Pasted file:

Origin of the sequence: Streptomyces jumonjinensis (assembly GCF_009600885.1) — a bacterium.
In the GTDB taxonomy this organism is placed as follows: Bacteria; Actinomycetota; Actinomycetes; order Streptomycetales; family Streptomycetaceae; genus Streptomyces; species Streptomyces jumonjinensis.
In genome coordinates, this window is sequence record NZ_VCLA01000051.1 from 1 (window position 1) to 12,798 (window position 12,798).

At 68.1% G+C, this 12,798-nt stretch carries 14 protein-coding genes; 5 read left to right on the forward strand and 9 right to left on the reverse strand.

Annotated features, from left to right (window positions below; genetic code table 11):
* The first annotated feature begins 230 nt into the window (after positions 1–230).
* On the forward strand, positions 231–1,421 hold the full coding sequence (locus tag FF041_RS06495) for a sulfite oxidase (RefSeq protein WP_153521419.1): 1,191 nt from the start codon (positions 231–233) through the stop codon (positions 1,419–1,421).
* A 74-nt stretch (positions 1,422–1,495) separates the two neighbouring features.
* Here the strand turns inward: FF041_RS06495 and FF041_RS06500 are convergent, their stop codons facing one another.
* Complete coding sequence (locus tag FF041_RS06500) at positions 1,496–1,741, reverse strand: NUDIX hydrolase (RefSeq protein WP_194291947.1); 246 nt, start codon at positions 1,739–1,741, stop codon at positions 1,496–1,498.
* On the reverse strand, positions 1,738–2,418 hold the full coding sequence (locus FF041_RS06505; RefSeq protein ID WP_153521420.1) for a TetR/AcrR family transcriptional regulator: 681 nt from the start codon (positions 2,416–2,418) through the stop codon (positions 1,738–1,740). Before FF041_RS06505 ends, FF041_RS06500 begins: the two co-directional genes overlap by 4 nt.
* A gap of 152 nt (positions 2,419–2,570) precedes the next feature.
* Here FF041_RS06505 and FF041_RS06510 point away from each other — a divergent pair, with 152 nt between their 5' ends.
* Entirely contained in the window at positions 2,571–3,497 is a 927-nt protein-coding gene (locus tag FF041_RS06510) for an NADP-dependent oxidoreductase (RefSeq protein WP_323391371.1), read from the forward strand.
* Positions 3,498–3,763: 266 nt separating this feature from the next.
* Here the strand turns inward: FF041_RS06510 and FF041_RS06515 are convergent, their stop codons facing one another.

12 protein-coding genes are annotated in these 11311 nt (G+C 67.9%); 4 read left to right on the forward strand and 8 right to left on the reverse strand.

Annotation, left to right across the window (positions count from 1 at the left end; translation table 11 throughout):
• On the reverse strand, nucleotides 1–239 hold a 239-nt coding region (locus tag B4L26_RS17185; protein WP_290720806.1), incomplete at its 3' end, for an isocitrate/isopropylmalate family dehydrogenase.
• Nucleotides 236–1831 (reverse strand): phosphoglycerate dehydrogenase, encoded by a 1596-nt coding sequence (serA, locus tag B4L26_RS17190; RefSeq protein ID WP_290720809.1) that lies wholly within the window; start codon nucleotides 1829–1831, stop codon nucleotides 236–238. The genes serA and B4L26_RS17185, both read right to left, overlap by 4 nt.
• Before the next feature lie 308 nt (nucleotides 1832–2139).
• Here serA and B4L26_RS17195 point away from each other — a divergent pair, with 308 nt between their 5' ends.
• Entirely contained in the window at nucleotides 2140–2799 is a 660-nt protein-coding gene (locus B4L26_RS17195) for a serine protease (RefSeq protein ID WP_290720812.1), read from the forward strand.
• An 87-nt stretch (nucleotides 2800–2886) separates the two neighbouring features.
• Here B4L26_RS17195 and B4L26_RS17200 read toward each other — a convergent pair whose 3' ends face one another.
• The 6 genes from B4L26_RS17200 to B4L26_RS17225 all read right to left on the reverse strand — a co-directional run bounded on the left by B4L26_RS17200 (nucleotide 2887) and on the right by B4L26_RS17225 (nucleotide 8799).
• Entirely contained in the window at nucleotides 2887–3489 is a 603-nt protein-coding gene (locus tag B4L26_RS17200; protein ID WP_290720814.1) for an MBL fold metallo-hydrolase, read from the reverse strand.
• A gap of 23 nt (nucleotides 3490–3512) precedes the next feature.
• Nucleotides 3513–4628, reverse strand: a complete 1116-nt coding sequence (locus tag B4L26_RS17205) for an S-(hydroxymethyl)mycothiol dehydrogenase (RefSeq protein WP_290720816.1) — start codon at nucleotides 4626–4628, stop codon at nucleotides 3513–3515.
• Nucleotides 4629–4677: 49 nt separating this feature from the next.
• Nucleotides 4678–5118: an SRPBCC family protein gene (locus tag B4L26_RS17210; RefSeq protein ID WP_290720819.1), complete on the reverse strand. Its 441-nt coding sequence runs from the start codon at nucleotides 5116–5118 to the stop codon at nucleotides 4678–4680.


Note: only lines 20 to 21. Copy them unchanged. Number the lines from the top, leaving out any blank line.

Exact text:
• Nucleotides 236–1831 (reverse strand): phosphoglycerate dehydrogenase, encoded by a 1596-nt coding sequence (serA, locus tag B4L26_RS17190; RefSeq protein ID WP_290720809.1) that lies wholly within the window; start codon nucleotides 1829–1831, stop codon nucleotides 236–238. The genes serA and B4L26_RS17185, both read right to left, overlap by 4 nt.
• Before the next feature lie 308 nt (nucleotides 1832–2139).